Do you find it frustrating that dresses and skirts hardly ever have pockets?
Even pants and jackets for women often don't have pockets you can actually put things in.
And as with many things, it turns out history is partly to blame.
Clothes with pockets are a relatively new phenomenon, National Galley of Victoria textile and fashions curator Paola Di Trocchio said.
"In the 17th century women and men actually had external pockets," she told ABC Radio Melbourne's Hilary Harper.
These pockets weren't sewn into clothes but instead were attached to a cord which was tied around the waist.
While women who worked would wear these pockets on the outside of their clothing for ease of access, others wore the pockets under their skirts.
The large skirts in fashion at the time meant people could hide a lot in their pockets.
According to the book Pockets Of History, an English woman named Jane Griffiths faced court for theft in 1777 after attempting to pocket two live ducks.
Pockets a victim of fashion
Ms Di Trocchio said hanging pockets got even larger as the industrial revolution produced more items to put in them.
However fashions change and by the beginning of the 19th century bulky skirts had started to fall out of favour.
Instead, high-waisted skirts which fell closely around the body became popular, but these were useless for hiding pockets.
"There were still women who used their tie-on pockets, but then towards the latter part of the 19th century it started to be considered quite old fashioned," Ms Di Trocchio said.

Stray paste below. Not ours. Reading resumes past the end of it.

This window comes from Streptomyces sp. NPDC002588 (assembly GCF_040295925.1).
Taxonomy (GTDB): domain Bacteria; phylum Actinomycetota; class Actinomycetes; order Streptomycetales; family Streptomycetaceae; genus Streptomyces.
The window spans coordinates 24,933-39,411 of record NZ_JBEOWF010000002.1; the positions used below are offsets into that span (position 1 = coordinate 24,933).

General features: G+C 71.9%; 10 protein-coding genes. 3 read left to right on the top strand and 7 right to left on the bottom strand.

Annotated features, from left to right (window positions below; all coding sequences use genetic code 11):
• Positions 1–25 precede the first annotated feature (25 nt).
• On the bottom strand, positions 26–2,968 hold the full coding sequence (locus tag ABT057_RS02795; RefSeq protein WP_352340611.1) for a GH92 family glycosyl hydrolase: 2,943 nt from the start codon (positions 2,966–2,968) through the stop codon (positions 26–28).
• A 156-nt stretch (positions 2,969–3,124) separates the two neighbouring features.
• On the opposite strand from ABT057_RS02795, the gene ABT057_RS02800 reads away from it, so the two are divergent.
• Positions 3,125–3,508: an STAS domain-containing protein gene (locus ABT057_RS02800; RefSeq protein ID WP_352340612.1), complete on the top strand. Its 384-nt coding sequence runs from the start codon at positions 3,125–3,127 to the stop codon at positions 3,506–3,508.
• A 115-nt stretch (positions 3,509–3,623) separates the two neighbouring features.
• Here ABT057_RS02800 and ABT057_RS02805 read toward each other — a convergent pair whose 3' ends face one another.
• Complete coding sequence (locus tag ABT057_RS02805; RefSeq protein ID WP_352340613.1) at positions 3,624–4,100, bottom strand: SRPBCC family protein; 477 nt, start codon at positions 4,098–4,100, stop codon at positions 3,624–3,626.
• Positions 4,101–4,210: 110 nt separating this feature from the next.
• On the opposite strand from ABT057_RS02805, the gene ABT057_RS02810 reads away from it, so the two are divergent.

By this time men's clothes often included sewn-in pockets, because although women had begun to go out in public more "it was the men, typically, who handled money".
Women would often carry their items in a tiny bag, called a reticule, which eventually grew to a sensible size and became the modern handbag.
Chanel brings back the pocket
In the 1920s fashion designer Coco Chanel began putting functional pockets in her jackets.
"She's taking elements from menswear and putting them into womenswear," Ms Di Trocchio said.
This sparked a change in posture, as 19th century women had traditionally held their hands in front of them, using a muff to keep them warm.
Pants, and hence pockets, became more common for women in the 1960s and 1970s, but women were sometimes rejected from restaurants for wearing them.
As for the future, Ms Di Trocchio said there's hope for pocket-lovers, with pockets potentially becoming larger and more common.
"Because we've got smartphones ... either our handbags or our pockets probably, design-wise, will respond because that's what humans are asking for, that's what they're desiring."